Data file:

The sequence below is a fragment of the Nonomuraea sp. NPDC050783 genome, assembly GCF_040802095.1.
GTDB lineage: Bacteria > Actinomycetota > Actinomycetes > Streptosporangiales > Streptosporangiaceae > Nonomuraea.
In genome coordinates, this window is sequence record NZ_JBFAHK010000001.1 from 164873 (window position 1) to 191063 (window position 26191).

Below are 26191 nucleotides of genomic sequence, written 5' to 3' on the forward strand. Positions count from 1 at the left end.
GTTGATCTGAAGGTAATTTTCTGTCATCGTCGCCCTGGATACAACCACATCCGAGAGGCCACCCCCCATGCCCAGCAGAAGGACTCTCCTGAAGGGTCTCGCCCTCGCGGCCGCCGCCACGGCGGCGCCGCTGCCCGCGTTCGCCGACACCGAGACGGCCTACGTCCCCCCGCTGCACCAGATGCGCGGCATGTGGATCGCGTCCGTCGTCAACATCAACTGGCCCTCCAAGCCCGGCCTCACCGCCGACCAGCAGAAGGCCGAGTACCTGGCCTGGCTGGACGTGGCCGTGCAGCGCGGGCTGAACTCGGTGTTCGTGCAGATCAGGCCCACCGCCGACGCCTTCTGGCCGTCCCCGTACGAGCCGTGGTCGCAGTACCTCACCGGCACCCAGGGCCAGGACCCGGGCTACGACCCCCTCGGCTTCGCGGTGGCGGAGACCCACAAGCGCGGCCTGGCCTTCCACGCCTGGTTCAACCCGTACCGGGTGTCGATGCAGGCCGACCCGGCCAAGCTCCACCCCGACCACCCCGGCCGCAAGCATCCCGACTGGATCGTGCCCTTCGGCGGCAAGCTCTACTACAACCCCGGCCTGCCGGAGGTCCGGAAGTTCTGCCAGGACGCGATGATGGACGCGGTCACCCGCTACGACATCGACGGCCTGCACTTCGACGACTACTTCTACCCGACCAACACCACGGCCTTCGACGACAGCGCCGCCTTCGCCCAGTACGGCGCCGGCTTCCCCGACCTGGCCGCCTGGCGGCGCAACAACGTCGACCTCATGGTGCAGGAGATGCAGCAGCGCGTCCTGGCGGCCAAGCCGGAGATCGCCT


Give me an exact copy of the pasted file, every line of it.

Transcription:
The sequence below is a fragment of the Nonomuraea sp. NPDC050783 genome, assembly GCF_040802095.1.
GTDB lineage: Bacteria > Actinomycetota > Actinomycetes > Streptosporangiales > Streptosporangiaceae > Nonomuraea.
In genome coordinates, this window is sequence record NZ_JBFAHK010000001.1 from 164873 (window position 1) to 191063 (window position 26191).

Below are 26191 nucleotides of genomic sequence, written 5' to 3' on the forward strand. Positions count from 1 at the left end.
GTTGATCTGAAGGTAATTTTCTGTCATCGTCGCCCTGGATACAACCACATCCGAGAGGCCACCCCCCATGCCCAGCAGAAGGACTCTCCTGAAGGGTCTCGCCCTCGCGGCCGCCGCCACGGCGGCGCCGCTGCCCGCGTTCGCCGACACCGAGACGGCCTACGTCCCCCCGCTGCACCAGATGCGCGGCATGTGGATCGCGTCCGTCGTCAACATCAACTGGCCCTCCAAGCCCGGCCTCACCGCCGACCAGCAGAAGGCCGAGTACCTGGCCTGGCTGGACGTGGCCGTGCAGCGCGGGCTGAACTCGGTGTTCGTGCAGATCAGGCCCACCGCCGACGCCTTCTGGCCGTCCCCGTACGAGCCGTGGTCGCAGTACCTCACCGGCACCCAGGGCCAGGACCCGGGCTACGACCCCCTCGGCTTCGCGGTGGCGGAGACCCACAAGCGCGGCCTGGCCTTCCACGCCTGGTTCAACCCGTACCGGGTGTCGATGCAGGCCGACCCGGCCAAGCTCCACCCCGACCACCCCGGCCGCAAGCATCCCGACTGGATCGTGCCCTTCGGCGGCAAGCTCTACTACAACCCCGGCCTGCCGGAGGTCCGGAAGTTCTGCCAGGACGCGATGATGGACGCGGTCACCCGCTACGACATCGACGGCCTGCACTTCGACGACTACTTCTACCCGACCAACACCACGGCCTTCGACGACAGCGCCGCCTTCGCCCAGTACGGCGCCGGCTTCCCCGACCTGGCCGCCTGGCGGCGCAACAACGTCGACCTCATGGTGCAGGAGATGCAGCAGCGCGTCCTGGCGGCCAAGCCGGAGATCGCCT